To Learn or Not to Learn - Thoughts From the Classroom
Jun 3, 2011 Learning Methodology 2535 Views
I recently found myself back in the training room, delivering an ITIL Foundation to non-English speakers. As usual, it made me consider the classroom environment and the various learning styles we have to cope with in a public setting. Not the officially recognised, Bloom's taxonomy type of learning style... no, these are the ones we actually recognise as tutors and trainers!
First there is the keen and eager, inattentive type - full of comment, bright eyed and bushy tailed, even when you're still setting up the projector as its an hour before the class! Never listen, always having to repeat for them, because they were far to busy making a comment on something that had just passed to their long suffering colleague (or total stranger) sat next to them, whilst everyone else had moved on.
The bored and listless are the polar opposite to them - resist the urge to walk round and prod them with a whiteboard marker to see if they are still alive! Any attempt to draw them out by direct questioning is met with a blank and sometimes contemptuous stare. A class full of these is a real challenge - sadly I have only met this type in the UK, but the best that can be said is that they are quiet, and not disruptive.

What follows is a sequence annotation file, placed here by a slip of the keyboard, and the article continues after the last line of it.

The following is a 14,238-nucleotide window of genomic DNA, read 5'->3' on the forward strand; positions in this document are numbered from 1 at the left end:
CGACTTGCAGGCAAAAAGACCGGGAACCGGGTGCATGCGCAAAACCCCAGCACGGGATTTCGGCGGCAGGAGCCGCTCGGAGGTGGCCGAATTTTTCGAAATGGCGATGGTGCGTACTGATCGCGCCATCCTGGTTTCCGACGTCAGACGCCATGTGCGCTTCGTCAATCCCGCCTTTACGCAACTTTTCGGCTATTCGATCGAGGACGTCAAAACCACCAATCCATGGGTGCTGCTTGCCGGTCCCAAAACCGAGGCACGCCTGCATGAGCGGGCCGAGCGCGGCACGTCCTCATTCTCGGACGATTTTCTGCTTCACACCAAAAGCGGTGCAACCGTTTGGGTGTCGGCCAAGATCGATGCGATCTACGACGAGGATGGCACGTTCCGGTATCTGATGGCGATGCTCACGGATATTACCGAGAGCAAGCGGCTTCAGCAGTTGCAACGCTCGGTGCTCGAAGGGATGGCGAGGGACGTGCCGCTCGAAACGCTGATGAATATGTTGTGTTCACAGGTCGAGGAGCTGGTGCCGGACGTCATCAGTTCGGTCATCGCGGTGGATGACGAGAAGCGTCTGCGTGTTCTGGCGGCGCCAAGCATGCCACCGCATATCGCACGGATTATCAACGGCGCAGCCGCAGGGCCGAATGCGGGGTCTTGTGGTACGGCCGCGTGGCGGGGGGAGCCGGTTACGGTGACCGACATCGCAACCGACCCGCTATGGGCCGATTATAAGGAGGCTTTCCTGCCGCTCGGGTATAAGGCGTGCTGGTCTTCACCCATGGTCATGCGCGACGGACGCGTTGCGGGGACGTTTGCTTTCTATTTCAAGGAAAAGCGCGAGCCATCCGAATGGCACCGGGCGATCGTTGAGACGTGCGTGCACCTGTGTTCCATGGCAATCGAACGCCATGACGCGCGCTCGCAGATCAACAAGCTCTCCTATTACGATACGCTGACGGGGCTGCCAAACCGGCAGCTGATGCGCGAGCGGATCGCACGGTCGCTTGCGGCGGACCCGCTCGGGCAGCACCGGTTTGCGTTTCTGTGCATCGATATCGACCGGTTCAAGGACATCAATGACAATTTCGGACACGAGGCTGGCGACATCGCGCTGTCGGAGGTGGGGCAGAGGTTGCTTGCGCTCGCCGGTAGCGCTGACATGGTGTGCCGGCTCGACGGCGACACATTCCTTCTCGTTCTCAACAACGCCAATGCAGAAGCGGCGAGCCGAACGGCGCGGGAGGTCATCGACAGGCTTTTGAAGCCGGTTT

If you want disruptive, have a keen digresser - "this reminds me of the time when..." followed by an incomprehensible and rambling anecdote. Charming, interested and completely missing the point, firm handling is required if you are prevent their fellow students from lynching them in the morning break.